Educational display solutions like electronic learning boards are effective learning tools — particularly in remote and hybrid classes. Also called e-boards or smart boards, these interactive classroom displays allow for more collaborative lessons and provide instant access to open educational resources (OERs), a vast library of free teaching materials.

Here’s how e-boards can be used in the classroom, and how educators can maximize the technology’s potential:

How to use an e-board for teaching

What precisely is an e-board?

Electronic boards are interactive displays that replace old-school chalkboards and dry-erase boards, and open up a range of additional capabilities. The portable Samsung Flip 2 display and wall-mounted interactive whiteboards, for example, allow educators to create highly visual presentations, access digital resources, run multimedia files and annotate directly on screen. Multiple students can work on the screen simultaneously, and remote learners can view the same content from their home computers.

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The supporting technology for these interactive displays has been around since the ’90s, but today’s digital whiteboards offer far more capabilities for the modern classroom. On Samsung’s Flip 2, the all-in-one touch solutions run off an embedded computing device, negating the need for an external PC.

Other benefits of the Samsung Flip 2 include:

  • It can be mounted on a wheeled stand for easy mobility
  • You can annotate and draw on it with a variety of virtual writing tools, including paintbrush mode and fingertip
  • Its menus are simple to navigate, so you can quickly change pen color or connect a laptop or tablet

Perhaps the biggest benefit of e-boards over chalkboards and whiteboards is that all your classroom activity can be saved, stored, printed and shared. Classroom lessons become living documents that can be revisited, refined and expanded. Digital whiteboards can also be used to tailor lessons to different students’ level of understanding and learning style. While many people are auditory learners, others thrive on the visual cues of text, images and video — and others learn best with tactile, hands-on examples.

Overall, these boards make lessons more interactive, fun and engaging for students. They also make it easier for teachers to structure their lessons, and make tasks like reviews and revisions more convenient because work is saved digitally and can be easily referred back to and edited.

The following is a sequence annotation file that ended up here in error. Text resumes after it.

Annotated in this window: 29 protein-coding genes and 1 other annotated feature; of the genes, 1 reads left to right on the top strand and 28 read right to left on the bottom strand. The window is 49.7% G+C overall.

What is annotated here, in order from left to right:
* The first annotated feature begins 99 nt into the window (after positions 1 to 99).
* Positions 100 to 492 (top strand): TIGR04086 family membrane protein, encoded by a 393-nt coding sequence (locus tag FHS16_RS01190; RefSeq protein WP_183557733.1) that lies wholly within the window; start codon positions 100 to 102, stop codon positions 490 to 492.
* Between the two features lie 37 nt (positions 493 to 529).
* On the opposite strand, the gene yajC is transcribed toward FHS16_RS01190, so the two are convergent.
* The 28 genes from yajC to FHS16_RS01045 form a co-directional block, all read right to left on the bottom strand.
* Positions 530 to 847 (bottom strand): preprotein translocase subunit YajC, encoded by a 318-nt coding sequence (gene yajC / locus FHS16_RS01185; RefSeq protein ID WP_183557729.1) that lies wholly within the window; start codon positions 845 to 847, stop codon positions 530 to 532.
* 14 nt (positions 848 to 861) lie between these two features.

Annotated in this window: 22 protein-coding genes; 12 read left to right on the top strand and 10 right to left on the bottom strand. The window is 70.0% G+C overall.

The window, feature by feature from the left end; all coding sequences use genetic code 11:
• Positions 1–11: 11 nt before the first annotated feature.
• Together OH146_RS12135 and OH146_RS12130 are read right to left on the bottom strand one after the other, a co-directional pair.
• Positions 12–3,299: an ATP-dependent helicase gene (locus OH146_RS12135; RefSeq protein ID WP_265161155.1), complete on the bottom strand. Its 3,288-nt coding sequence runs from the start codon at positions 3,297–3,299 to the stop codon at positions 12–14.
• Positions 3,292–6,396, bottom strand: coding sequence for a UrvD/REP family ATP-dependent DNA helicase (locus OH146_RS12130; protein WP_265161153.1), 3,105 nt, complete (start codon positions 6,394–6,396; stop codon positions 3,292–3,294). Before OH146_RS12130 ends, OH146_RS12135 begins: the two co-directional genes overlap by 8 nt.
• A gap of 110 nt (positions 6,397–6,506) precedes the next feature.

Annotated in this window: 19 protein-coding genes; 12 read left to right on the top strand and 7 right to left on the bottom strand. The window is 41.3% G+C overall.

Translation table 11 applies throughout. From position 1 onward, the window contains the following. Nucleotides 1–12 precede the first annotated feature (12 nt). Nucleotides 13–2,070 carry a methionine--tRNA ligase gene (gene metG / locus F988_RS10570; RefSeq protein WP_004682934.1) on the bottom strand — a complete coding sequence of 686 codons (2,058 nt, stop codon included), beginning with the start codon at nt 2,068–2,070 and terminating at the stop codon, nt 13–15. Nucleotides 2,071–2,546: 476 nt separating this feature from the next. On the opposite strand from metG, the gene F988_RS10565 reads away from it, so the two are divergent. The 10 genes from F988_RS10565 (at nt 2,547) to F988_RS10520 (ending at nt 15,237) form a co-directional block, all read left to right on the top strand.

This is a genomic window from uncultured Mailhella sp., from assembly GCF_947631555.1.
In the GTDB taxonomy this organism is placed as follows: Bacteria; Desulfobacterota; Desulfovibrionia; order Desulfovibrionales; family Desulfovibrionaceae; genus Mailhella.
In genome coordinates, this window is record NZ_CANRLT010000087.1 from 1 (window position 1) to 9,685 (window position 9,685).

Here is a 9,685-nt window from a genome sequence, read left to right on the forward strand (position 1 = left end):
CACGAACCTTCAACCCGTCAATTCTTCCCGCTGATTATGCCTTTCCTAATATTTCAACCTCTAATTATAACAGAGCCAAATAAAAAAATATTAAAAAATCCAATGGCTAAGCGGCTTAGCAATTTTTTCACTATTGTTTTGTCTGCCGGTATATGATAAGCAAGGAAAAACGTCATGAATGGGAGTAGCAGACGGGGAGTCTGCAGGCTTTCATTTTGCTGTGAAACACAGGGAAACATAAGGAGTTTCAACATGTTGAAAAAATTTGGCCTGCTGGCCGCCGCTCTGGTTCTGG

How to find open educational resources for e-boards

Combined with open resources, interactive displays put a world of knowledge at your fingertips. These OERs — in the public domain — provide a vast library of educational materials for educators, and they’re available with open licenses. That means they’re legally free for educators and students alike to download, copy, use, modify and reshare. OER material varies from full e-books to lecture notes and assignments, as well as project resources like images, videos and animations.

As a starting point for exploring all this material, OER Commons provides a single entry point into a collection of more than 50,000 open resources. Educators can also make use of the U.S. National Science Digital Laboratory, which has a huge OER collection across dozens of categories.

Teachers can also tap into resources that focus on teaching with electronic boards: Sites like Topmarks provide free-to-use educational materials such as lesson plans and suggested classroom activities, specifically tuned to e-boards and other interactive whiteboard solutions.

The main idea behind OERs is to reduce educational barriers — like cost, format and language — and ensure teachers have access to a wealth of materials they can use to bolster their lesson plans and better engage with their students. OERs also allow teachers to share learning materials with other teachers around the world, saving each other time on lesson planning and sharing their perspectives.

All of this material is digital or digitized, which makes interactive displays the optimal medium for accessing it. This technology can directly engage students and encourage collaboration on a big screen, while allowing classroom access to locally stored and online files — which can be saved, stored and shared. With this combination of smart classroom technology and OERs, educators finally have the tools they need to bring their best learning ideas to life.

Get your free guide to giving every student a voice in a hybrid learning world with Samsung and Cisco. And explore a full range of versatile interactive displays that can help teachers connect with students in hybrid and remote classrooms.

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Dave Haynes

Dave Haynes is a well-known veteran in the digital signage industry. He consults to some of the world’s largest brands on their digital signage strategy and technical needs, but also spends time mentoring start-ups. A former daily newspaper journalist, Haynes has for the past decade written a highly-respected blog about digital signage, Sixteen:Nine. Follow Dave on twitter @sixteennine

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